Akron, OH — Scott Parel had an opportunity to play collegiate golf but instead opted to study computer science at the University of Georgia, however Saturday afternoon, a 30-foot birdie putt on the 18th hole gave him a one shot lead three rounds into the Bridgestone SENIOR PLAYERS Championship.
Parel worked as a computer programmer and database administrator for 10 years following college and did not turn pro until 1996, when he was 31-years-old.
“My wife eventually pushed me into it,” Parel said of his decision to return to golf. “I complained about working in a cubical so long, she finally told me to get out and give this a shot.”
Parel shot the lowest round of the day, a 3-under par 67, one of just nine sub-par rounds on the day, which ended with the 30-foot birdie, something he cited made up for the short putts he missed throughout his round. He entered the day trailing Goosen by seven shots.
“I thought (Firestone Country Club) was pretty soft,” he explained. “The greens I felt were a little softer than what I thought they would be, so I was kind of surprised. I thought scoring behind me would be pretty good, so I don’t know what happened. This golf course, it will get your attention. You start hitting some wayward tee shots and you can get in some bad spots out here.”
Though Parel won twice last year on the PGA TOUR Champions, he has yet to get into the winner’s circle in 2019, finishing runner up on three separate occasions.
“You know, this game is funny,” said Parel. “I mean, I do feel like I’m due, I’ve been playing well, but that doesn’t always translate into winning. I’ve played well out here a few times and not won. So we’ll just see. I’ll just try to play like I did today, you know, and if it’s good enough, it’s good enough. If it’s not, this is still just a dream for me to be playing out here, so I would love to win.”
Goosen had an inauspicious start shooting four-over par on his opening four holes.
Recalling his start to the round, Goosen offered an expletive but when reminded by assembled media, chose his words a little more carefully.
Goosen ended up with a bad lie in the first bunker which resulted in bogey, three-putted on the second hole and then hit it into the water on the third hole.
“I started off pretty scruffy, let me put it that way,” Goosen stated. “It was a tough day out there for me. Everything seemed to go wrong. Get the wrong lies in the bunkers and all that kind of stuff, but I just kept fighting. I kept telling myself stay in this thing, ‘we still have another 18 tomorrow, it’s not the end of the world’. I just fought these last few holes.One shot off the lead with one round to go, not a bad place to be.”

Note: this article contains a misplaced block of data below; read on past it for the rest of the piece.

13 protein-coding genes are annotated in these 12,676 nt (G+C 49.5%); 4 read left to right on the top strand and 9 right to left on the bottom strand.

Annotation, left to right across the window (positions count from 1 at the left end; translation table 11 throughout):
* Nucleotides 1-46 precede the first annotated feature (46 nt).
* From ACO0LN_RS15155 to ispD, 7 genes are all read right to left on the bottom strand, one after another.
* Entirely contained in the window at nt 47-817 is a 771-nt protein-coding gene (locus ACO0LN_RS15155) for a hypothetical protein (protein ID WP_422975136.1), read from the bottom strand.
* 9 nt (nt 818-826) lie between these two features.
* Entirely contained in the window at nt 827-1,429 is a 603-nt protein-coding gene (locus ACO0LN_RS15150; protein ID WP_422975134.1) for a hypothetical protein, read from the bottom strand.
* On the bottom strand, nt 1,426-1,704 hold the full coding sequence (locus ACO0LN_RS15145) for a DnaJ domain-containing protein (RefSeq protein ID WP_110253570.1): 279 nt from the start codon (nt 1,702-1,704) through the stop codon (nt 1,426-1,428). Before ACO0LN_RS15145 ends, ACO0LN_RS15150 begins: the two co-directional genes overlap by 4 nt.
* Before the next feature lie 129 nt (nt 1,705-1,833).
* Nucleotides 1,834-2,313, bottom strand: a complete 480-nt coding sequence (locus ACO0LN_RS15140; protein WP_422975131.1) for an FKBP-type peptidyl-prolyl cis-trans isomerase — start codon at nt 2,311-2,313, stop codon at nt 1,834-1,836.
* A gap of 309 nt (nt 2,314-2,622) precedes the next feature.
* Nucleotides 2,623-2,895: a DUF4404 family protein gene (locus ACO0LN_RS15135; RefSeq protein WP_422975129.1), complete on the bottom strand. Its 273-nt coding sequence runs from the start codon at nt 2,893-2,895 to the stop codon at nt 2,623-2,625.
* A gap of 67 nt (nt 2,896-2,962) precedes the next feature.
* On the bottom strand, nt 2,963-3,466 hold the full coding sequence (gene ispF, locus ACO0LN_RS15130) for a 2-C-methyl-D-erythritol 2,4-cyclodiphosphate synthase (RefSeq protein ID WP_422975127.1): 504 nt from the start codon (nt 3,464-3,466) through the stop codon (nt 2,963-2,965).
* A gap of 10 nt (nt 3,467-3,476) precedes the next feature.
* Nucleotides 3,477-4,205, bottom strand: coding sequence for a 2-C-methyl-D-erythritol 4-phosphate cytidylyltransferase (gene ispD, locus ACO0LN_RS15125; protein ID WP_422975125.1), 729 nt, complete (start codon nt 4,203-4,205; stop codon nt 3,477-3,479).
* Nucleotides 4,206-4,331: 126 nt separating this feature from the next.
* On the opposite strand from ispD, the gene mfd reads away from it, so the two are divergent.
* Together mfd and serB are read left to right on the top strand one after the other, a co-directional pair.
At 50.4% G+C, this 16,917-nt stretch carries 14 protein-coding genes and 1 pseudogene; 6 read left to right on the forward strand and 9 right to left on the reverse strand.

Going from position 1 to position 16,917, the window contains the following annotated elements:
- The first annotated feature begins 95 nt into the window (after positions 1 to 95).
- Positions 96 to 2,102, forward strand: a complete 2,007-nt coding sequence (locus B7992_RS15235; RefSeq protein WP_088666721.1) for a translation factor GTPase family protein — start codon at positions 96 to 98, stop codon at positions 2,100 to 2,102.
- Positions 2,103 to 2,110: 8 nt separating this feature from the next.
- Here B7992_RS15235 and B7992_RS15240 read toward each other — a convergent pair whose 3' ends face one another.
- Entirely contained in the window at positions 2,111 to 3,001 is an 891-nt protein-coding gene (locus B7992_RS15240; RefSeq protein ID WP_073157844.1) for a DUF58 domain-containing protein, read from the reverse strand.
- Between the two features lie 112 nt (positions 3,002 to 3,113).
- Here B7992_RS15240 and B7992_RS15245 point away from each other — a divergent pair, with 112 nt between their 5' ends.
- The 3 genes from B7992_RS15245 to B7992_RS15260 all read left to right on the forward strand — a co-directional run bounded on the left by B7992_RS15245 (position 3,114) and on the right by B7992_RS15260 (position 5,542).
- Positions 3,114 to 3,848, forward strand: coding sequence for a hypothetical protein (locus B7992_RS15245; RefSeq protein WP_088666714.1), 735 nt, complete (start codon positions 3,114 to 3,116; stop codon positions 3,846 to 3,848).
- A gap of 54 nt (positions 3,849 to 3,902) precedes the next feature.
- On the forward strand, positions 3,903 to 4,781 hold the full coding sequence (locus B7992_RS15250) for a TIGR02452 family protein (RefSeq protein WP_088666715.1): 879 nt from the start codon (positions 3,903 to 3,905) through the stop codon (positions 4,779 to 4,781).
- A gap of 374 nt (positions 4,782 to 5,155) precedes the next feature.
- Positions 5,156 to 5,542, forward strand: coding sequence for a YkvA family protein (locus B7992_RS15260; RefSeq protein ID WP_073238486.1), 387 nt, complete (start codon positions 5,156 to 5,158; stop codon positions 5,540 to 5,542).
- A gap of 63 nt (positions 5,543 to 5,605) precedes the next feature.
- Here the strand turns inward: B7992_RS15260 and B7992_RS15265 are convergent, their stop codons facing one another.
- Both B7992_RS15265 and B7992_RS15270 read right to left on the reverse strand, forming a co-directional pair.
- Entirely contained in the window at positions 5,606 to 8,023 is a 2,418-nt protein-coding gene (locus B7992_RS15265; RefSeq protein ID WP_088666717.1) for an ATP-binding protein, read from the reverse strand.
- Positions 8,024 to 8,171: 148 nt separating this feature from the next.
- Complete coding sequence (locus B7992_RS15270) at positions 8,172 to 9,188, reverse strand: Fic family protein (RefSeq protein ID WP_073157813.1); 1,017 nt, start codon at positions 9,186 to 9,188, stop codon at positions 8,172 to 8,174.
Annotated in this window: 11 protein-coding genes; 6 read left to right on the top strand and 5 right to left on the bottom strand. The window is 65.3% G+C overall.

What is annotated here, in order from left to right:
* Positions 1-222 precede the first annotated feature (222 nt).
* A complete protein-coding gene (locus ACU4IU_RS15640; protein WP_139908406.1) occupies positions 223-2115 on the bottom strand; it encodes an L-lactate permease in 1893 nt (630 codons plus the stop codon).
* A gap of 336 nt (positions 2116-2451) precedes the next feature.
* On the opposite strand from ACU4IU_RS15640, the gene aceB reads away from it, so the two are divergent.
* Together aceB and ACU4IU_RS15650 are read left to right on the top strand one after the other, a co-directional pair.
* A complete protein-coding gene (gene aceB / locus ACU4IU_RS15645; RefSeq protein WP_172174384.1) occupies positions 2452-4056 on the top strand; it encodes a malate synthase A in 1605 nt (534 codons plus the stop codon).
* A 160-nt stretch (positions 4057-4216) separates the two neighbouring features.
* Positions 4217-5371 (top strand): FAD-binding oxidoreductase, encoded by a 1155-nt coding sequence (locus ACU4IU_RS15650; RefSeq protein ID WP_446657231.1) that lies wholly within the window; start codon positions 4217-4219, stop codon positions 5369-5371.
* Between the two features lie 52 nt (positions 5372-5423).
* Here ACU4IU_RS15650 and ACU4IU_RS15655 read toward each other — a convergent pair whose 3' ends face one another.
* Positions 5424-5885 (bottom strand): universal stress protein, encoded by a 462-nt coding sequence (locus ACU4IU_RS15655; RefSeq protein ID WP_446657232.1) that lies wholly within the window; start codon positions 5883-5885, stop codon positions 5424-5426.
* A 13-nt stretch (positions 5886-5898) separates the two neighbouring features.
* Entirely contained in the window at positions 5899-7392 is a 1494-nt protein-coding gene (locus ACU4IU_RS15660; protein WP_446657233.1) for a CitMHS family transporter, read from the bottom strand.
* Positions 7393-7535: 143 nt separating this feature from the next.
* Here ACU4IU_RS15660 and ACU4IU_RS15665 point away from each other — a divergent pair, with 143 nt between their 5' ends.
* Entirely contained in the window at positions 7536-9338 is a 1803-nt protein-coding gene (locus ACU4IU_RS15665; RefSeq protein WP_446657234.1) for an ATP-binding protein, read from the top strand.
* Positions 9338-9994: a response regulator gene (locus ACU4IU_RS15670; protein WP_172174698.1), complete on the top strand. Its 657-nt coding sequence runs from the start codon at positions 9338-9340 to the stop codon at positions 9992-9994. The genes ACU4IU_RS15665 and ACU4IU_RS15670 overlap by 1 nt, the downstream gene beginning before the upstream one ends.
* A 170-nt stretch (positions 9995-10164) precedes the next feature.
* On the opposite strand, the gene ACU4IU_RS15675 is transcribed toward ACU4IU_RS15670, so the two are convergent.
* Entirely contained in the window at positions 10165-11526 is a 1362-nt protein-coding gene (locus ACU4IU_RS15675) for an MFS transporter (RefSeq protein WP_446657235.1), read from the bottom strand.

Sunday will mark the third time this year that Goosen has entered the final round of a senior major inside the top five.
Both Kent Jones and Steve Stricker find themselves an additional shot behind the lead.
Jones led the tournament, for part of the third round but made mistakes which brought him into a tie for third.
“The course is just tough, so you start there, right,” asked Jones. “I thought the wind was tricky in the way it was blowing. It was a lot of crosswinds and it seemed like into it was all in and down it didn’t seem like it was helping much. It’s always the crosswinds I thought made it tricky. Then just the course is just tough.”
Something which has helped Jones throughout the event has been his chipping, which included a birdie effort on the par-4 10th hole.
Jones placed third in 2017 PGA TOUR Champions Q-School, and the grind from qualifying for status has continued
“Obviously it’s not easy to get out here, the Q-School is tough,” Jones said. “I had been working on my game. I come out, did some Monday qualifying out here and sort of played a few events and did well in those events, so that gave me a lot of confidence. Then when I went to the Q-School, you just have to play well for five spots. I had a good week and got through, then played well last year, so it’s been nice.”
Stricker had one birdie on his third round and though he told reporters that he did not want to watch the leaderboard, it was impossible not to just to see if the rest of the leaders were also coming back to the field.
“I got off to a poor start and then I saw the guys behind me got off to a poorer start, so you’re never out of it,” said Stricker. “You’ve just got to keep plugging, keep grinding away. You never know when you run off a few birdies and you get right back into it. It’s a challenging place, as you can see, and I just need to play better. Bottom line is I need to play like I did the first day tomorrow.”